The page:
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Biographical entry Worcester, Reginald George (1903 - 1972)

ED Australia 1945; MRCS and FRCS 1937; MB BS Melbourne 1927; MD 1930; DGO 1932; MRCOG 1934; FRCOG 1949; FRACS 1938.

13 September 1903
Omeo, Victoria, Australia
1 March 1972
Obstetrician and gynaecologist


Born on 13 September 1903 at Omeo, Victoria, Australia, son of R J Worcester, he was educated at Melbourne High School, where he won two leaving scholarships and was a leading lacrosse player and the best rifle-shot, and at the University of Melbourne where he won his lacrosse blue and graduated, with first-class honours in gynaecology and obstetrics, in 1927.

After holding resident posts at the Melbourne Hospital and the Women's Hospital he came to England in 1934, worked at St Charles's Hospital and the Postgraduate Medical School, Hammersmith Hospital, and gained the MRCOG in 1934 and the Surgical Fellowship in 1937.

On his return to Melbourne he was appointed to the staff of the Women's Hospital, and was elected FRACS in 1938. His ten years' service in his hospital was interrupted by the second world war, throughout which he was actively engaged in the Australian Army Medical Services, in casualty clearing stations and in command of field ambulances in Borneo and Morotai, then as Assistant Director of Medical Services for the Northern Territory at Darwin, and finally as Colonel in command of 2/9 Army General Hospital; he was awarded the Efficiency Decoration for his war work. Unfortunately he fell victim to persistent amoebiasis and disabling allergies, in spite of which he maintained a busy and useful career for more than twenty years after his return to civil practice.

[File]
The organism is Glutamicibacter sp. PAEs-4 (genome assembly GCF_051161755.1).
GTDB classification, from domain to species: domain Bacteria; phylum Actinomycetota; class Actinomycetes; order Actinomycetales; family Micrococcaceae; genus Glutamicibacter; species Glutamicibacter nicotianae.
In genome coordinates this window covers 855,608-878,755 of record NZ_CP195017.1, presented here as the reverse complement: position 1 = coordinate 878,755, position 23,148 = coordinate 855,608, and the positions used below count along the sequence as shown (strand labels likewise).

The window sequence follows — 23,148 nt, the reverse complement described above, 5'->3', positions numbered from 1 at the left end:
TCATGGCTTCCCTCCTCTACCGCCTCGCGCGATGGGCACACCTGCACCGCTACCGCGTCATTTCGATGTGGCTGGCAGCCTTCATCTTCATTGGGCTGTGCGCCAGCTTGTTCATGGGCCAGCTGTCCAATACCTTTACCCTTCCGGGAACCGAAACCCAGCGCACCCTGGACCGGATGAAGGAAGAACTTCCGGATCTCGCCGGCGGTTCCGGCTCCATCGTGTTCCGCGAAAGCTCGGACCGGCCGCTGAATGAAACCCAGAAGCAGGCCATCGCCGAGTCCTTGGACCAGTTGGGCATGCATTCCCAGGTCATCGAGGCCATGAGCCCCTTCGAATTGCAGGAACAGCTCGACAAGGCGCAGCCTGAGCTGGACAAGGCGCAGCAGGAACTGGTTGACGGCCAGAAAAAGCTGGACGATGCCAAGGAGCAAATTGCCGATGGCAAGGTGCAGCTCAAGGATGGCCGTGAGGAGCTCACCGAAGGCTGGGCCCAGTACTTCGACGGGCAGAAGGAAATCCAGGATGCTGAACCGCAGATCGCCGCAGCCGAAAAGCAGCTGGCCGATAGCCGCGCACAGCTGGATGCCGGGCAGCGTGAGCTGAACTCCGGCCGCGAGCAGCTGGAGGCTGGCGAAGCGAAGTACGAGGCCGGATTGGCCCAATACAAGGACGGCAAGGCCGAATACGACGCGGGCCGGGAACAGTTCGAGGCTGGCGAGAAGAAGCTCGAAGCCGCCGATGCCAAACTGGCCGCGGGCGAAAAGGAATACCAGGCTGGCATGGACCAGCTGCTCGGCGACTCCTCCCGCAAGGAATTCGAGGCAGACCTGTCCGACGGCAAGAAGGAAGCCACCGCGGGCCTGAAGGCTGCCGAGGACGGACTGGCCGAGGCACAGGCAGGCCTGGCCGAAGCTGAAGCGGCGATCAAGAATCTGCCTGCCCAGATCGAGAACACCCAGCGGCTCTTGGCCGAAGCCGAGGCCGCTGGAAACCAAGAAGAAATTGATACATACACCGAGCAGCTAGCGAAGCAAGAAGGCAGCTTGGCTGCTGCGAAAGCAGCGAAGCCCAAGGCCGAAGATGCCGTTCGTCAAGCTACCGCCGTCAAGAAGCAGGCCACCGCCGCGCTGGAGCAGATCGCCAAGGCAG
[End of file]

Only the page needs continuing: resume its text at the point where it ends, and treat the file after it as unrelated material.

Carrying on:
He was gynaecologist to Prince Henry's Hospital 1946-63, and tutor in obstetrics and gynaecology at the University of Melbourne for eleven years. He represented Victoria on the Australian Council of the Royal College of Obstetricians and Gynaecologists between 1948 and 1958 and was elected a Fellow of that College in 1949. His favourite recreation was golf.

Worcester married, while in England in 1934, Jean, daughter of C Kerville, who survived him with a son and two daughters. He died on 1 March 1972, aged sixty-eight, after five years illness following a severe cerebral stroke, the ultimate result of his wartime disabilities.

Sources used to compile this entry: [Med J Aust 1973, 1, 770 by Arthur Machen Hill, with portrait; information from Mrs Worcester and Professor K F Russell FRACS. Machen Hill's memoir quotes from the Melbourne High School journal The Old Unicornian, June 1972, and acknowledges the help of ten named colleagues].

The Royal College of Surgeons of England